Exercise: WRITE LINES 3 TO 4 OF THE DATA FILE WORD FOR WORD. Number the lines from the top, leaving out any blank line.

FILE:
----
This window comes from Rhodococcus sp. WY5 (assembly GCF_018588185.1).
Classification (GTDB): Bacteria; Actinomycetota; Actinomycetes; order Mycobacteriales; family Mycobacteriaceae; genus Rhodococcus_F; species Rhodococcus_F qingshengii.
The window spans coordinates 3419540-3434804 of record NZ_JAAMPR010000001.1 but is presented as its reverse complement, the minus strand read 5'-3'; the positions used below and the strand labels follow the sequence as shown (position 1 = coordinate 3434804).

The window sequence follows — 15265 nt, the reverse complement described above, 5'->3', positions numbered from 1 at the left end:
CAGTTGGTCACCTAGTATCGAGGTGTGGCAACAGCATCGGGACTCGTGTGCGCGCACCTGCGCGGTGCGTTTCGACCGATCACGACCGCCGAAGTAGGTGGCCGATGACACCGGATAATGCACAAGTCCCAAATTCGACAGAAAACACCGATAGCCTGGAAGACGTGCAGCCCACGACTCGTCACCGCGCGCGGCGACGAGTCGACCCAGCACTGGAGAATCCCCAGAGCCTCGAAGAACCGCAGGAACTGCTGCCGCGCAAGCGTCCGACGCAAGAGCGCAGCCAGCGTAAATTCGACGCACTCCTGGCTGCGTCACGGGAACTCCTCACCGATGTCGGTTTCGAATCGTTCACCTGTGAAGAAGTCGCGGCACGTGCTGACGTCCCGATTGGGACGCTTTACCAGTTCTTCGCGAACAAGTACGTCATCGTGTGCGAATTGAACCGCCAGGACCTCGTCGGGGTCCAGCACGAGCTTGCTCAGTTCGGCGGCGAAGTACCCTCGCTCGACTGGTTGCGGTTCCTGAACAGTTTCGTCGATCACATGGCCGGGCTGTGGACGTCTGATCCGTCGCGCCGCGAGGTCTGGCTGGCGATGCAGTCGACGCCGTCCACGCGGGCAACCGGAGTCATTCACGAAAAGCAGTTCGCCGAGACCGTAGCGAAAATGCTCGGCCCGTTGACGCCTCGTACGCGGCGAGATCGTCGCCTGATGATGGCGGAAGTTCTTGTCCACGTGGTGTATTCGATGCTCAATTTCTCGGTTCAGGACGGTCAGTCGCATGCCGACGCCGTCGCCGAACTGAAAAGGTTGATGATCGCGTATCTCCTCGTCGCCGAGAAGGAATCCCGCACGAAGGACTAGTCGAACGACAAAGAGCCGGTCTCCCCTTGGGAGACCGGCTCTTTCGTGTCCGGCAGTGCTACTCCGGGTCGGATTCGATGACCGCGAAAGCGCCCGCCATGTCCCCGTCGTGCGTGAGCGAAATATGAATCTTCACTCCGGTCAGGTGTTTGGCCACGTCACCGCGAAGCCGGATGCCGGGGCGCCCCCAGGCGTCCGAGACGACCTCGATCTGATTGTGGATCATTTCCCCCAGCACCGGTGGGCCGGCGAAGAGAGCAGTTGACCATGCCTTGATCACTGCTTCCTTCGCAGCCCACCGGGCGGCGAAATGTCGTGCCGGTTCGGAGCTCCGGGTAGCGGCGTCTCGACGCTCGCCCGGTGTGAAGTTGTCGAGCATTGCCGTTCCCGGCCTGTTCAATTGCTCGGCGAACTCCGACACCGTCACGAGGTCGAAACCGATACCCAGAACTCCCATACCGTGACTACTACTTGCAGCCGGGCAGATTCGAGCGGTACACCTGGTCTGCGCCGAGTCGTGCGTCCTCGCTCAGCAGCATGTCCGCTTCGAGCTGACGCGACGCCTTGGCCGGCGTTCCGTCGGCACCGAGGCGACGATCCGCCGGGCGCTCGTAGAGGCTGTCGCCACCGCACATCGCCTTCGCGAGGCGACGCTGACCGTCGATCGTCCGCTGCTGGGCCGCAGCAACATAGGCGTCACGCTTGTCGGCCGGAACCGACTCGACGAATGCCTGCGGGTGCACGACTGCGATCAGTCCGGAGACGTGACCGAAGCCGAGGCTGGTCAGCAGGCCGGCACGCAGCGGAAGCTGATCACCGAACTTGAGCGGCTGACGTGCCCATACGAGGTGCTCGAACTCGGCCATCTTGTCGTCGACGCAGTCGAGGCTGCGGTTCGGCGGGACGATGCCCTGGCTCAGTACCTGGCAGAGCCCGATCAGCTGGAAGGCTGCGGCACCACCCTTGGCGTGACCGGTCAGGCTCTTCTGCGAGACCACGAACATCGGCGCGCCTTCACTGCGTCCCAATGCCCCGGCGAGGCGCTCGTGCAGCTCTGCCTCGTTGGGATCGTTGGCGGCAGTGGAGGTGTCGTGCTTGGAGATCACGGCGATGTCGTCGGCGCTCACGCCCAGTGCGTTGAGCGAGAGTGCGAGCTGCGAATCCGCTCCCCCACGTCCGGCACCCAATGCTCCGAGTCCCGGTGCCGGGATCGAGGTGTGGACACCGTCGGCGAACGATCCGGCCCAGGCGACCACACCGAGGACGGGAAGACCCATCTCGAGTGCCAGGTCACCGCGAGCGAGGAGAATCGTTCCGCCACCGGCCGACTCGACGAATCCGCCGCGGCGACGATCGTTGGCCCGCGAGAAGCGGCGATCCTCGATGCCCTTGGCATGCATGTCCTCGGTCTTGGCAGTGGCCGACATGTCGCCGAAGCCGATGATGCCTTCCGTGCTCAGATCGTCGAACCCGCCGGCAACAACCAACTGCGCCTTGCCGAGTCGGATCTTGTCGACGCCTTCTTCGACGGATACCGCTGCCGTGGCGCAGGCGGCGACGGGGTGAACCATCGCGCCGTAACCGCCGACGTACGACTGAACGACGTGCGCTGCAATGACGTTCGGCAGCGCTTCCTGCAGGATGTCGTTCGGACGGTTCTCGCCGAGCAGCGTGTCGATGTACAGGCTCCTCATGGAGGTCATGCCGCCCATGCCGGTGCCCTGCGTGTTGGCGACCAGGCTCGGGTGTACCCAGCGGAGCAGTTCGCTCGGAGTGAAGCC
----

The window spans coordinates 3419540-3434804 of record NZ_JAAMPR010000001.1 but is presented as its reverse complement, the minus strand read 5'-3'; the positions used below and the strand labels follow the sequence as shown (position 1 = coordinate 3434804).

The window sequence follows — 15265 nt, the reverse complement described above, 5'->3', positions numbered from 1 at the left end: